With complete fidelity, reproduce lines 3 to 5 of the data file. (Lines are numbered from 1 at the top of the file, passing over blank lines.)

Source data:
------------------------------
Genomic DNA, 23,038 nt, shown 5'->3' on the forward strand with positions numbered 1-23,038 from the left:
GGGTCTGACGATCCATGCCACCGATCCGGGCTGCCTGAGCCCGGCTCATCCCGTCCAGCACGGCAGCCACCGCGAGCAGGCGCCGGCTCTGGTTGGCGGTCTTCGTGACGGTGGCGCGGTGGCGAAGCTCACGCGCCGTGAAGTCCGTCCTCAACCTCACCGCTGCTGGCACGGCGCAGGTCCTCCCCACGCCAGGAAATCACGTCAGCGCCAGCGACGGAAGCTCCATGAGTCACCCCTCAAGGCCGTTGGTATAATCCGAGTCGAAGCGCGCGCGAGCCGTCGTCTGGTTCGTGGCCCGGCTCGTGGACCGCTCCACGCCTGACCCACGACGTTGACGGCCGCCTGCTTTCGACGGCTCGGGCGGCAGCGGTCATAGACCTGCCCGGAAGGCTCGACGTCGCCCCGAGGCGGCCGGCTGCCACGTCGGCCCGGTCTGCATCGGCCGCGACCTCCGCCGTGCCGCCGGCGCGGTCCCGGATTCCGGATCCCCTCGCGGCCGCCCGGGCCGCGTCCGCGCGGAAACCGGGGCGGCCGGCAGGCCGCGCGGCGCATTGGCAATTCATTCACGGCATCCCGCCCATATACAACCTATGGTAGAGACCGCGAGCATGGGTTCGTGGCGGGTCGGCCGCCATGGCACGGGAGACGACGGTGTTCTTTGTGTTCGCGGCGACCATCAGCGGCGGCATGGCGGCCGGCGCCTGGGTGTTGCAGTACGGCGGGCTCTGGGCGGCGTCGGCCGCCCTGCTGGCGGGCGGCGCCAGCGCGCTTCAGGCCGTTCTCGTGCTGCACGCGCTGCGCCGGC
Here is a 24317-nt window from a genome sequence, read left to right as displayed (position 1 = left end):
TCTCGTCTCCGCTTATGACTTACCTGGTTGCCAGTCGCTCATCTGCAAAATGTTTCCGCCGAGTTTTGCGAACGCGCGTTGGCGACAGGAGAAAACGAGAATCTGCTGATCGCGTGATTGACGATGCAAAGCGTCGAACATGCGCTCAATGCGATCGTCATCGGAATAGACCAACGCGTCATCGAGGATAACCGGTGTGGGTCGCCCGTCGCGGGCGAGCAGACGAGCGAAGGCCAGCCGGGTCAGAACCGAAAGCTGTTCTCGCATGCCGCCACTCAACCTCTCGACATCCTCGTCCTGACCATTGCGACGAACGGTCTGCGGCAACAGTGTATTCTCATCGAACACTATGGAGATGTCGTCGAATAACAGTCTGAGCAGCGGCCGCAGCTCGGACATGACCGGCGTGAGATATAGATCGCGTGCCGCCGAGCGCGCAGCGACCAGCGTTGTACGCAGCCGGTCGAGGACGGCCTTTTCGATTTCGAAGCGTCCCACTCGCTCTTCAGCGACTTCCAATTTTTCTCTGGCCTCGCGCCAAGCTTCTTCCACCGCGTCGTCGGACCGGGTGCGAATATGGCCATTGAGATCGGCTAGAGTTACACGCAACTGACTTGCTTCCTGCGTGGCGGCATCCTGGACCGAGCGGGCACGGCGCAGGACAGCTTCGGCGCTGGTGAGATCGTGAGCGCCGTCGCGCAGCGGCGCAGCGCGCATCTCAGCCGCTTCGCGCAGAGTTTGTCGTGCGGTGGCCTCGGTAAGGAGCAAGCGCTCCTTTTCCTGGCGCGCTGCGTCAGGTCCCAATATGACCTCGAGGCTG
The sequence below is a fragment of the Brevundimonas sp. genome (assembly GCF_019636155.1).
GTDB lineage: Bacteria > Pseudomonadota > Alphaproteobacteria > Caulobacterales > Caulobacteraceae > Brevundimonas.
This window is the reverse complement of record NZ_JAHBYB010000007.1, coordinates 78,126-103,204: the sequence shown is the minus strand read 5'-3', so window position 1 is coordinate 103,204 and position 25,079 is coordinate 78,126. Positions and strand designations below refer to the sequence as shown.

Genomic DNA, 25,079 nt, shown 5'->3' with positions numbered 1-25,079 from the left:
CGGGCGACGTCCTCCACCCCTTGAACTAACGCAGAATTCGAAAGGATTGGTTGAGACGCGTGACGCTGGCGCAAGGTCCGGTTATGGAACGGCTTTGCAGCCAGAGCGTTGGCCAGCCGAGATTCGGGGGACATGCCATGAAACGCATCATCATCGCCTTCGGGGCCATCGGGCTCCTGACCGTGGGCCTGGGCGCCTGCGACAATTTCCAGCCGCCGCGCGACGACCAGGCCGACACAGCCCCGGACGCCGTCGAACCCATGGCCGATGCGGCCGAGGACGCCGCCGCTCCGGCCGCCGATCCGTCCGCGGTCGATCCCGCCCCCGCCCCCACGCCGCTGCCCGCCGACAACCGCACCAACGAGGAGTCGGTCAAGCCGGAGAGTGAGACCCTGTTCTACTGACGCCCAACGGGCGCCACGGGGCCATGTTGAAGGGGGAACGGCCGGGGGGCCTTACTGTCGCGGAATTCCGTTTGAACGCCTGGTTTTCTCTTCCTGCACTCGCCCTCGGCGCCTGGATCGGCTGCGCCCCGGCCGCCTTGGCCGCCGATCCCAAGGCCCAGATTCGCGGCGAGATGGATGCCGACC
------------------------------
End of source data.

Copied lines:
Here is a 24317-nt window from a genome sequence, read left to right as displayed (position 1 = left end):
TCTCGTCTCCGCTTATGACTTACCTGGTTGCCAGTCGCTCATCTGCAAAATGTTTCCGCCGAGTTTTGCGAACGCGCGTTGGCGACAGGAGAAAACGAGAATCTGCTGATCGCGTGATTGACGATGCAAAGCGTCGAACATGCGCTCAATGCGATCGTCATCGGAATAGACCAACGCGTCATCGAGGATAACCGGTGTGGGTCGCCCGTCGCGGGCGAGCAGACGAGCGAAGGCCAGCCGGGTCAGAACCGAAAGCTGTTCTCGCATGCCGCCACTCAACCTCTCGACATCCTCGTCCTGACCATTGCGACGAACGGTCTGCGGCAACAGTGTATTCTCATCGAACACTATGGAGATGTCGTCGAATAACAGTCTGAGCAGCGGCCGCAGCTCGGACATGACCGGCGTGAGATATAGATCGCGTGCCGCCGAGCGCGCAGCGACCAGCGTTGTACGCAGCCGGTCGAGGACGGCCTTTTCGATTTCGAAGCGTCCCACTCGCTCTTCAGCGACTTCCAATTTTTCTCTGGCCTCGCGCCAAGCTTCTTCCACCGCGTCGTCGGACCGGGTGCGAATATGGCCATTGAGATCGGCTAGAGTTACACGCAACTGACTTGCTTCCTGCGTGGCGGCATCCTGGACCGAGCGGGCACGGCGCAGGACAGCTTCGGCGCTGGTGAGATCGTGAGCGCCGTCGCGCAGCGGCGCAGCGCGCATCTCAGCCGCTTCGCGCAGAGTTTGTCGTGCGGTGGCCTCGGTAAGGAGCAAGCGCTCCTTTTCCTGGCGCGCTGCGTCAGGTCCCAATATGACCTCGAGGCTG
The sequence below is a fragment of the Brevundimonas sp. genome (assembly GCF_019636155.1).